Letter to the Editor: PPIs, B12, and falls. Comment on ‘Use of proton pump inhibitors and risk of osteoporosis-related fractures’

This letter to the editor of the “Canadian Medical Association Journal” was published electronically on the CMAJ website, on 2008-11-18, in response to this article: 

Targownik LE, Lix LM, Metge CJ, Prior HJ, Leung S, Leslie WD. Use of proton pump inhibitors and risk of osteoporosis-related fractures. CMAJ. 2008;179:319-326.

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Link to my letter

While the authors of this important paper(1) mention the importance of falls as a risk factor for fracture, neither they nor the authors of the accompanying editorial(2) address the possibility, raised in a previous comment by Preston J. Chandler, that proton pump inhibitors (PPIs) may increase fracture risk by contributing to vitamin B12 deficiency which then increases the risk of falling. I would like to expand on this hypothesis.

It is well-known that gastric acid is required to cleave food-bound vitamin B12 from food so it can subsequently be absorbed. Conditions which interfere with gastric acid production, most commonly atrophic gastritis but also treatment with PPIs, may thus impair absorption of food-bound B12(3). According to the Institute of Medicine of the National Academy of Sciences in the United States, “10 to 30 percent of older people may be unable to absorb naturally occurring vitamin B12” [http://books.nap.edu/openbook.php? record_id=6015&page=306, accessed 08-11-12].

There are a number of mechanisms through which a PPI-induced B12 deficiency might increase the risk of falling: dizziness and vertigo from anemia; decreases in position sense and muscle weakness, both affecting most commonly the lower extremities; cognitive impairment that may lead to poor judgment about utilizing walkers or canes, or making safe transfers between beds, wheelchairs, and so on. Finally, low B12 may cause orthostatic hypotension(4).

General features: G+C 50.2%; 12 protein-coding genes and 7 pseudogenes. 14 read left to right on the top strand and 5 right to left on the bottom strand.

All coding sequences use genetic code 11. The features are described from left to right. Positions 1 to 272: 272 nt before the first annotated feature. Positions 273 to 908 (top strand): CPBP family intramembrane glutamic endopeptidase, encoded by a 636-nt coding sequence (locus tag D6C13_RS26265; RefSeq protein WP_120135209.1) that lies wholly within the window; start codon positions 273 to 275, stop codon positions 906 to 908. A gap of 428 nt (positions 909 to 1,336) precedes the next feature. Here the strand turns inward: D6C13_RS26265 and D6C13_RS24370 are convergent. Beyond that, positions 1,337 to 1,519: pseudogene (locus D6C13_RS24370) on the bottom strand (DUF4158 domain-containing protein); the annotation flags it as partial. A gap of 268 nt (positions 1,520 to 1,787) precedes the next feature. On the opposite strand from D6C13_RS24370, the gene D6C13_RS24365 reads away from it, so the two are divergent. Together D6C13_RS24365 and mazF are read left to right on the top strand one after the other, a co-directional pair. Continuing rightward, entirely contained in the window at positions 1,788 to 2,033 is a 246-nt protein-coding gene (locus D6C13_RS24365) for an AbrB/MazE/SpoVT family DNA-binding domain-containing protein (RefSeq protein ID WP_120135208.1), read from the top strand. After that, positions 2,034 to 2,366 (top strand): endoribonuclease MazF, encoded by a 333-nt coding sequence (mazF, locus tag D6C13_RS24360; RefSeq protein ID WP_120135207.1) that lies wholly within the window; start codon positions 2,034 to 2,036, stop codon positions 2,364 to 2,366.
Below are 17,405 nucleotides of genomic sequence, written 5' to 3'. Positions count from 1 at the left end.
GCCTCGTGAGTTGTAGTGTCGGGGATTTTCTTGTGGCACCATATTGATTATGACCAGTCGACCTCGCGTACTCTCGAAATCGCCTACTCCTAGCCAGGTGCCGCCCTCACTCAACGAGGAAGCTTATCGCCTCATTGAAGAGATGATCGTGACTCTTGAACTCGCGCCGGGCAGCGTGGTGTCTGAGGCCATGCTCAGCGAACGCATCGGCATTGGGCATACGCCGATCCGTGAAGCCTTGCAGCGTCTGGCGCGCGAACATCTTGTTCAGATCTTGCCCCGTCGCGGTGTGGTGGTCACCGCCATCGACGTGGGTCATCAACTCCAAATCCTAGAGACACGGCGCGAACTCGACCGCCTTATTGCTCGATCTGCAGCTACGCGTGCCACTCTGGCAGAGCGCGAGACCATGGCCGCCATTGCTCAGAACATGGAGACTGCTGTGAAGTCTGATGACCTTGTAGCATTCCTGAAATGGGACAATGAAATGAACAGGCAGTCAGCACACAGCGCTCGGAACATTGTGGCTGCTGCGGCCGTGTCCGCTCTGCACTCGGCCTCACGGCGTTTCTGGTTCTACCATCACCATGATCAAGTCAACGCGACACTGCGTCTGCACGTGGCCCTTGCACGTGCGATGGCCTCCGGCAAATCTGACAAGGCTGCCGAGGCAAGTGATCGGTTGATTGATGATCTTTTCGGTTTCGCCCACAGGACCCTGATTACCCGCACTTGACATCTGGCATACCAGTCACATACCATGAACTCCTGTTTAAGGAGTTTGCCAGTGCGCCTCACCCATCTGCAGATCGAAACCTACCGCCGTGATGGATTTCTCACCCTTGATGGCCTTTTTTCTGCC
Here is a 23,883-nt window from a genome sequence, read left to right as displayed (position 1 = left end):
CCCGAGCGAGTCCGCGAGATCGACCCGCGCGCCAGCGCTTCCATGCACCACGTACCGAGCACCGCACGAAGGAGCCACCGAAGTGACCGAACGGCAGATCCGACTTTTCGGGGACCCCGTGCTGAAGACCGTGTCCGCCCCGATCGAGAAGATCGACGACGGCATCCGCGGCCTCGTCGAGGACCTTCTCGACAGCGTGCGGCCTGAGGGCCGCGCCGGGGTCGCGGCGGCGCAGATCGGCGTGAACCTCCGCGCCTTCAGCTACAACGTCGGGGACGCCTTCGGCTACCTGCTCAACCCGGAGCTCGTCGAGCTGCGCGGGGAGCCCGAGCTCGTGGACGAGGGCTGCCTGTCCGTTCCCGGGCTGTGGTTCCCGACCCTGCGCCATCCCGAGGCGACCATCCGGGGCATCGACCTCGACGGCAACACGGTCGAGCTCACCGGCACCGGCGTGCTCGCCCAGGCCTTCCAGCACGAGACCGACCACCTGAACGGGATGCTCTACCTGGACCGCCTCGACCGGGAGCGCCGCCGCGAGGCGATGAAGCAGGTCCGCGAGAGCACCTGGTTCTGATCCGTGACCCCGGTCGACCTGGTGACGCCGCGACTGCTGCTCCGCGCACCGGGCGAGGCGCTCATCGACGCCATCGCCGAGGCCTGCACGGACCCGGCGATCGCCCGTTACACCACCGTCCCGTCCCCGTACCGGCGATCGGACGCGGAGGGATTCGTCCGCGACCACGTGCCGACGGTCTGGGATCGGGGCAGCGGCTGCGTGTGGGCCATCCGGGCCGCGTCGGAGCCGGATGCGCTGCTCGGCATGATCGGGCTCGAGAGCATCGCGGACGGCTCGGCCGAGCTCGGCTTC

Besides increasing risk of falling, vitamin B12 deficiency may also impair bone formation and lead to decreased bone mineral density(5) which may affect fracture risk also.

The above-mentioned Institute of Medicine, with the active involvement of Health Canada [http://books.nap.edu/openbook.php? isbn=0309065542&page=1, accessed 08-11-12], recommended in 1998 that every adult over the age of 50 get most of their B12 from synthetic sources. They stated, “… it is advisable for those older than 50 years to meet their RDA mainly by consuming foods fortified with vitamin B12 or a vitamin B12-containing supplement” [http://books.nap.edu/openbook.php? record_id=6015&page=306, accessed 08-11-12]. While in the U.S. many commonly available foods such as breakfast cereal are B12-fortified, this is not the situation in Canada, which means that vitamin supplements are necessary. Unfortunately, even following the recommendation may be insufficient to prevent decline in B12 levels for patients taking PPIs(6) and higher doses may be necessary.

In summary, while PPI use may increase risk of fracture through calcium malabsorption, another important and easily modifiable factor may be PPI- induced impairment of food-bound vitamin B12 absorption.


1. Targownik LE, Lix LM, Metge CJ, Prior HJ, Leung S, Leslie WD. Use of proton pump inhibitors and risk of osteoporosis-related fractures. CMAJ. 2008;179:319-326.

2. Richards JB, Goltzman D. Proton pump inhibitors: balancing the benefits and potential fracture risks. CMAJ. 2008;179:306-307.

3. Valuck RJ, Ruscin JM. A case-control study on adverse effects: H2 blocker or proton pump inhibitor use and risk of vitamin B12 deficiency in older adults. J Clin Epidemiol. 2004;57:422-428.

4. Moore A, Ryan J, Watts M, Pillay I, Clinch D, Lyons D. Orthostatic tolerance in older patients with vitamin B12 deficiency before and after vitamin B12 replacement. Clin Auton Res. 2004;14:67-71.

5. Tucker KL, Hannan MT, Qiao N et al. Low plasma vitamin B12 is associated with lower BMD: the Framingham Osteoporosis Study. J Bone Miner Res. 2005;20:152-158.

6. Dharmarajan TS, Kanagala MR, Murakonda P, Lebelt AS, Norkus EP. Do acid-lowering agents affect vitamin B12 status in older adults? J Am Med Dir Assoc. 2008;9:162-167.


Conflict of Interest:

None declared


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